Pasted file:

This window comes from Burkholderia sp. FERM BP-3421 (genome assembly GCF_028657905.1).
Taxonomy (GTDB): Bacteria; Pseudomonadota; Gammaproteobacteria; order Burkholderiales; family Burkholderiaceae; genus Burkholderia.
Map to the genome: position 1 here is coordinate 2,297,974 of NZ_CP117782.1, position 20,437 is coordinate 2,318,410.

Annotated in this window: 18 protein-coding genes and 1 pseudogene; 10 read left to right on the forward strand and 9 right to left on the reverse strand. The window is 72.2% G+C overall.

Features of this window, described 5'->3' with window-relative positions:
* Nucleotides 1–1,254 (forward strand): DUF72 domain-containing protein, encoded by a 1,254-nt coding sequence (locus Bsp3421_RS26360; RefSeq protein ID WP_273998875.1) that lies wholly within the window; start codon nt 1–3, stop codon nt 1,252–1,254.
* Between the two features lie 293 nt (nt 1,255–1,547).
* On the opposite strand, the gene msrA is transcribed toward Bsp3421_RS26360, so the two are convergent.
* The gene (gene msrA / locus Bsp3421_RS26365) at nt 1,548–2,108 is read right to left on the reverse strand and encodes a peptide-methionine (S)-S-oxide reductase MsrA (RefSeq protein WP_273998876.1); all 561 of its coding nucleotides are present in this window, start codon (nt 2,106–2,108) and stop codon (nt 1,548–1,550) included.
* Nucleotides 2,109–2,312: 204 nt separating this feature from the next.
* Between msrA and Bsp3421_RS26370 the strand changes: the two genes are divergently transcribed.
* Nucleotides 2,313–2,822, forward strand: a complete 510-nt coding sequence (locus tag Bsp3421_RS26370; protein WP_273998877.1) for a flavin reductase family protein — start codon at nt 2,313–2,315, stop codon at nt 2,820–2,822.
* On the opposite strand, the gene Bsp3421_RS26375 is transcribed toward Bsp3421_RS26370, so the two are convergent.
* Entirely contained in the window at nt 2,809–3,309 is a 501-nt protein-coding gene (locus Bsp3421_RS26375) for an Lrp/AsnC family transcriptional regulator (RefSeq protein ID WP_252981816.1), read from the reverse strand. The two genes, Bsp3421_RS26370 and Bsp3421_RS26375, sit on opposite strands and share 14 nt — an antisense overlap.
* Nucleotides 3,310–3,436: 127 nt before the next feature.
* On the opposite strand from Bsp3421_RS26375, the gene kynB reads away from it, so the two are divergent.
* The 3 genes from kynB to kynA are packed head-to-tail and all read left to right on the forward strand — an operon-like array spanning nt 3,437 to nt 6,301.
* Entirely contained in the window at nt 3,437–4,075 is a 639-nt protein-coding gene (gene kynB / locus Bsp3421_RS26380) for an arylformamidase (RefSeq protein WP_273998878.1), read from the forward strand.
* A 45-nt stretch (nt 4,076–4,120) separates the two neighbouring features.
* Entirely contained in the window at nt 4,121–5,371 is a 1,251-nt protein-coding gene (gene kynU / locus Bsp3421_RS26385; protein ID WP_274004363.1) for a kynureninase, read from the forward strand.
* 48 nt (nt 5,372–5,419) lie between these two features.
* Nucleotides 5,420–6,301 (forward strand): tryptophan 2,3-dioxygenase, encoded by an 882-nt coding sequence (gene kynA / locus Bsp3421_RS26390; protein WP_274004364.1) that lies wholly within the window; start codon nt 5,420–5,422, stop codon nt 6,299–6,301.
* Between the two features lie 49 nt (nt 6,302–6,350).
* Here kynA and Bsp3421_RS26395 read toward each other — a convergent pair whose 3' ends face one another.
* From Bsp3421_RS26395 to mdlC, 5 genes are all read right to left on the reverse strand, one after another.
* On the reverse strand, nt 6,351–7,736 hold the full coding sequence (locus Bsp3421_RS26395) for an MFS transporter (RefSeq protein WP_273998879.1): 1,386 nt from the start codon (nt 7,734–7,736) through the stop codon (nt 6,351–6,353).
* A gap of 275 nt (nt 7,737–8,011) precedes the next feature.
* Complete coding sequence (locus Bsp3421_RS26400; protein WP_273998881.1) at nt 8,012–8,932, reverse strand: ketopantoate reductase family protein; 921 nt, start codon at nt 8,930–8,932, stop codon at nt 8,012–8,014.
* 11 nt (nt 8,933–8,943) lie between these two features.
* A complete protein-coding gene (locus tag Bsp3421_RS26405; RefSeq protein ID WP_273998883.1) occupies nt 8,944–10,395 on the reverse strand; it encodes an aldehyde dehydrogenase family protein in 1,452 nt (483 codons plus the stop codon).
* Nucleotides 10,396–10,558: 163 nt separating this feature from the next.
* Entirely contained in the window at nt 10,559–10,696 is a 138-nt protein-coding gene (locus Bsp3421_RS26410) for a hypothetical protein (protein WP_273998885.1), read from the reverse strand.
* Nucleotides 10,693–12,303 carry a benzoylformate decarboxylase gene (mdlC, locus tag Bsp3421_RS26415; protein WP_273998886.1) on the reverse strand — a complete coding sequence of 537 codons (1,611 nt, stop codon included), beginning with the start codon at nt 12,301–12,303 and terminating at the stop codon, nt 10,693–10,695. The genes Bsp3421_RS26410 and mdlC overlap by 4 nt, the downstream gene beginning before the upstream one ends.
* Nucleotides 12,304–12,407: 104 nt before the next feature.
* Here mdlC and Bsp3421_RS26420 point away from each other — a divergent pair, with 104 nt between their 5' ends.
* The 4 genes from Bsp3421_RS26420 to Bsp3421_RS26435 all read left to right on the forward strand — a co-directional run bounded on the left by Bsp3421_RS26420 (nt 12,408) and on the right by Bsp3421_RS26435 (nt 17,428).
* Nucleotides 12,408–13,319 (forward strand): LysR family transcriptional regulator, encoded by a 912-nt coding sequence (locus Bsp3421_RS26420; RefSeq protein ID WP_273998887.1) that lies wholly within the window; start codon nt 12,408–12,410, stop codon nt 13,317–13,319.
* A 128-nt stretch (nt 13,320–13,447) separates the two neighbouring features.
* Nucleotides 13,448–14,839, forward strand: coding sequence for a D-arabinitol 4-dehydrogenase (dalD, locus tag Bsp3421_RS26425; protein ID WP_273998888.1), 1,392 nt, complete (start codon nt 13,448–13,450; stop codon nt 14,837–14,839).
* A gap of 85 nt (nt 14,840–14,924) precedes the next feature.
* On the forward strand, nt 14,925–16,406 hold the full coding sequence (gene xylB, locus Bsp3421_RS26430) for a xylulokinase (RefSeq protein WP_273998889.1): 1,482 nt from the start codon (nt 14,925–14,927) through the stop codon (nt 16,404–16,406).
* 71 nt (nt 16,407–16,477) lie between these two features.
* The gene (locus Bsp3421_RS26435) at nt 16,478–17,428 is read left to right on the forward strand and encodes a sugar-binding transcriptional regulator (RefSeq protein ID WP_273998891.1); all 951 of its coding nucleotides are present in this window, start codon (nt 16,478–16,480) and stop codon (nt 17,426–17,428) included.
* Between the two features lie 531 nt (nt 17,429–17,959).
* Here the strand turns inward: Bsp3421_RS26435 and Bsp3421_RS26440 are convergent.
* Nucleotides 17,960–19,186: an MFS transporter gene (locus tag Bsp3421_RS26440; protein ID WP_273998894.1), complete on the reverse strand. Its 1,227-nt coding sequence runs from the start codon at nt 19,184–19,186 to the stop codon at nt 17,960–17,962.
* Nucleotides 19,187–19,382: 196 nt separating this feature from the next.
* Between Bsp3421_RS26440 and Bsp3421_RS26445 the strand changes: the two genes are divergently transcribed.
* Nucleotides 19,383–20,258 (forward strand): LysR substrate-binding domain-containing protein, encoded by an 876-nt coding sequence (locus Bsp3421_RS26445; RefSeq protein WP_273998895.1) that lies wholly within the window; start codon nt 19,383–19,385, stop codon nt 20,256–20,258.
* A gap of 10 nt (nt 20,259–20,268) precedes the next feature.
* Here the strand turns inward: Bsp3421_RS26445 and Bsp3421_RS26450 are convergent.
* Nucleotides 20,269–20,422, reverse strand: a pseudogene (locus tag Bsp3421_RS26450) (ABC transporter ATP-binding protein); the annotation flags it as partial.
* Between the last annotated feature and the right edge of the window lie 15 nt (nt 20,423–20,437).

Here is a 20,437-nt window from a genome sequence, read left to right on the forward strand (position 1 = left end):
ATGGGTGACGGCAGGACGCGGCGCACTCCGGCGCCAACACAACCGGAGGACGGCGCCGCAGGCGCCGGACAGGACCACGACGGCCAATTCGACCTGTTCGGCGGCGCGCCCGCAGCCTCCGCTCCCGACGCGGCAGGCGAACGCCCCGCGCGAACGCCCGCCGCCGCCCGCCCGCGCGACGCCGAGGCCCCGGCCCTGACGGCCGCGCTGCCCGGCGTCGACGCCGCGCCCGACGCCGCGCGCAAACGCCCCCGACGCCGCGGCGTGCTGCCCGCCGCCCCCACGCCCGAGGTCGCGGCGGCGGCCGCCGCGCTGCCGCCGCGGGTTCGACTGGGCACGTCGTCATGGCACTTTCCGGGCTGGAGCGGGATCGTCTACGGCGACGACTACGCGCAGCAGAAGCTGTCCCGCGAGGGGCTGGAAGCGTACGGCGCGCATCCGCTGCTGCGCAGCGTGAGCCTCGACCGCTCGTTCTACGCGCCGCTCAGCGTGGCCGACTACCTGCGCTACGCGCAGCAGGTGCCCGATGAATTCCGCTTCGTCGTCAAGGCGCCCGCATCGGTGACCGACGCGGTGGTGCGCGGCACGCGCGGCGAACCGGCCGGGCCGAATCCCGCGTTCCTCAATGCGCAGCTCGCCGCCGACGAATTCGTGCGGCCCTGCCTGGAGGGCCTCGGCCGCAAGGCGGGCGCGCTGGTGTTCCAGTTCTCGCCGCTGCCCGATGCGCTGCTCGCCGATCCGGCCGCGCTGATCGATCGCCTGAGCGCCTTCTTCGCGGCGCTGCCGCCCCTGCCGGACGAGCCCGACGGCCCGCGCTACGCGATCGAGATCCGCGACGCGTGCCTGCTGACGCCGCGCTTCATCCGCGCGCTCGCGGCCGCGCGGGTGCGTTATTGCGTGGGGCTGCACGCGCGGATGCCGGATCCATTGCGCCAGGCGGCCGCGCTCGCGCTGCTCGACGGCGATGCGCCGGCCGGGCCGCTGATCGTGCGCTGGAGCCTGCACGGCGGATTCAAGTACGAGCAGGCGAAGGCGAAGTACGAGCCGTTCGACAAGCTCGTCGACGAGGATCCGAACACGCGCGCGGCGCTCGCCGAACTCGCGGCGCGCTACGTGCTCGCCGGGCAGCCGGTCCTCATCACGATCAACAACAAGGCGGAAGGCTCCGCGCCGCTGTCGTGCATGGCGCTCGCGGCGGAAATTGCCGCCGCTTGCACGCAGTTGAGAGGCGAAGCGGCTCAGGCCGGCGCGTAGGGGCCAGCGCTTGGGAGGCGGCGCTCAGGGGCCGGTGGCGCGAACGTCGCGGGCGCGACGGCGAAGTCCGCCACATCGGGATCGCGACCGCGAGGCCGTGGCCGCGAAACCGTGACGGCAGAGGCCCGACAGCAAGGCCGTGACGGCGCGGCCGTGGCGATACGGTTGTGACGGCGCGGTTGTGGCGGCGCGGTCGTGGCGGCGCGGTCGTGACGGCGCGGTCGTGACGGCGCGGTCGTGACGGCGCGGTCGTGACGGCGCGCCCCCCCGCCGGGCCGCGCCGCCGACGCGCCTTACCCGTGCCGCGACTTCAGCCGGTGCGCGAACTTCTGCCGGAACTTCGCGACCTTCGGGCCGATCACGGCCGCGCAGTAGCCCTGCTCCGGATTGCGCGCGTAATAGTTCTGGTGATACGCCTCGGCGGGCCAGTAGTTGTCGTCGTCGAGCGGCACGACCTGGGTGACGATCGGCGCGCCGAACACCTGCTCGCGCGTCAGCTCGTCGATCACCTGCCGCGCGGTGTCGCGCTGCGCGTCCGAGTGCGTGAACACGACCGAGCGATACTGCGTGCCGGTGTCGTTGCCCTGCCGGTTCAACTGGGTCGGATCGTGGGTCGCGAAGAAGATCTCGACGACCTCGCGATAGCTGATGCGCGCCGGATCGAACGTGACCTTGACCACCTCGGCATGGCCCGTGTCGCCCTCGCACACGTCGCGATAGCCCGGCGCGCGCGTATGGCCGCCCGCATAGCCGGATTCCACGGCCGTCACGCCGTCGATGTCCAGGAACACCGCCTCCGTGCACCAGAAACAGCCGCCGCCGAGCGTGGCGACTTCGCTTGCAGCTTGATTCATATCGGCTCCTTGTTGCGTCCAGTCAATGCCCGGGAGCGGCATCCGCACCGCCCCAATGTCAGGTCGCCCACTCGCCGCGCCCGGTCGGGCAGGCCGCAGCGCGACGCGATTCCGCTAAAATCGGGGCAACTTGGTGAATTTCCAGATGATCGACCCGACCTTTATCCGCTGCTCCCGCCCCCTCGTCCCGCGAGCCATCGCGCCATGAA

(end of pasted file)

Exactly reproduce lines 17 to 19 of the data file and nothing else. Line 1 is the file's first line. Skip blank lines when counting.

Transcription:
* The 3 genes from kynB to kynA are packed head-to-tail and all read left to right on the forward strand — an operon-like array spanning nt 3,437 to nt 6,301.
* Entirely contained in the window at nt 3,437–4,075 is a 639-nt protein-coding gene (gene kynB / locus Bsp3421_RS26380) for an arylformamidase (RefSeq protein WP_273998878.1), read from the forward strand.
* A 45-nt stretch (nt 4,076–4,120) separates the two neighbouring features.